Impeachment: Democracy at its Best

The ability to remove from office our highest official reflects the depth of our commitment to a government of laws, not men.

When 48 people sat down in 1986 to formulate our Fundamental Law, one of their primary goals was to institute a system of government that would prevent the rise of another Marcos. They took pains not to give the President too much power. They adopted measures to prevent him from becoming too powerful. The result was the weakening of the specific powers which were abused by dictator Marcos. The Commander-in-Chief powers that include the power to declare a state of martial law and to suspend the privilege of the writ of habeas corpus have been considerably reduced and put under the check of the other great branches.

However, they realized that all of the measures to keep the President within the constitutional bounds of his powers might not be enough. The framers felt that a constitutional mechanism for the peaceful removal of an oppressive or unfit President must be put in place. As such, we have this process called impeachment.

Impeachment is the process by which charges are brought against high government officials, which can result in their removal. It has been described as an inquiry into the conduct of public men. The word “impeach” is derived from the Middle English word “empechen,” meaning to impede or accuse, and the Latin “impedicare” which means to entangle or put in fetters.

Our Constitution provides that the President may be removed from office on impeachment for, and conviction of, culpable violation of the Constitution, treason, bribery, graft and corruption, other high crimes, or betrayal of public trust. Therefore, to remove the President, there are two processes involved, he must be impeached and then convicted of the grounds aforementioned.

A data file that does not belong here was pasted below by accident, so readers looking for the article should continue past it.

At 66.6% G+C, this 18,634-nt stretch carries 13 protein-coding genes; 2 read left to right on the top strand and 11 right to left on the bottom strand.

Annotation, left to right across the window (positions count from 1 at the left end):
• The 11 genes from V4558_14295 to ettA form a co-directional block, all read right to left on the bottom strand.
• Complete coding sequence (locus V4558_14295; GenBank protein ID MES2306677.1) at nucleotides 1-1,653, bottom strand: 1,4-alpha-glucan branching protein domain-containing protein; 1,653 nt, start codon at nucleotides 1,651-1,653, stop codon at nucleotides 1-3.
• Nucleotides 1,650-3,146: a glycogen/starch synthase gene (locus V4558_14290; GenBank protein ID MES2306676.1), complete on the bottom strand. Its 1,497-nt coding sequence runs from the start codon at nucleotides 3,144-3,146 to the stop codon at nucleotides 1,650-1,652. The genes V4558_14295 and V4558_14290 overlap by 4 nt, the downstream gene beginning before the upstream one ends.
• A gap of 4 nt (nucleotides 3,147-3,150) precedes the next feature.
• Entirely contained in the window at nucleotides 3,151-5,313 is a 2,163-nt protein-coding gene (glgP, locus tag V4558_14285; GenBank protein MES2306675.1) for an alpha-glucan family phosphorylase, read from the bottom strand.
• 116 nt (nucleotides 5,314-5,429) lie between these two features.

Impeachment is done by the House of Representatives upon the support of at least one-third of all its members, though this means only that the House brings the charges or indicts the President. It does not conduct the trial or vote to determine whether the President will be removed from office. Thus, we say that Pres. Clinton has been impeached although not removed from office because he was acquitted on both Articles of Impeachment against him. The same is true of Richard Nixon who was also impeached but who opted to resign instead of being convicted in the Senate. In the Philippines, however, no President has ever been impeached though there had been previous attempts against three: Elpidio Quirino in 1949, Diosdado Macapagal in 1963, and Ferdinand Marcos in 1985. All three attempts failed to muster the required number of votes to place the President on trial in the Senate.

Our Constitutional gives the Senate the sole power to try and decide all cases of impeachment and when the President is the one on trial, the Chief Justice of the Supreme Court shall preside, but shall not vote. No person shall be convicted without the concurrence of two-thirds of all the Members of the Senate. Incidentally, the Senate votes separately on each charge or alleged ground for impeachment. If there is two-thirds vote to convict on any ground, the President is convicted and removed from office, even if he is acquitted of all other charges.

Impeachment is an expression and means of protecting our hard-earned and ever-precious liberty. It reminds the President of the elementary principle that a public office is a public trust; that the Presidency is not a license to commit wrongdoing; that the fixed term of six years does not give him security of tenure; and that he can be brought to heel if he abuses the trust the people place in him.

The removal of a President through the impeachment process will surely be a national tragedy and a national crisis, but nevertheless, it will be a display of democracy at its best. A president will be lost but a quintessential principle will be affirmed, that is “No man is above the law.” And the beauty in this is that this principle will be affirmed without bloodshed.

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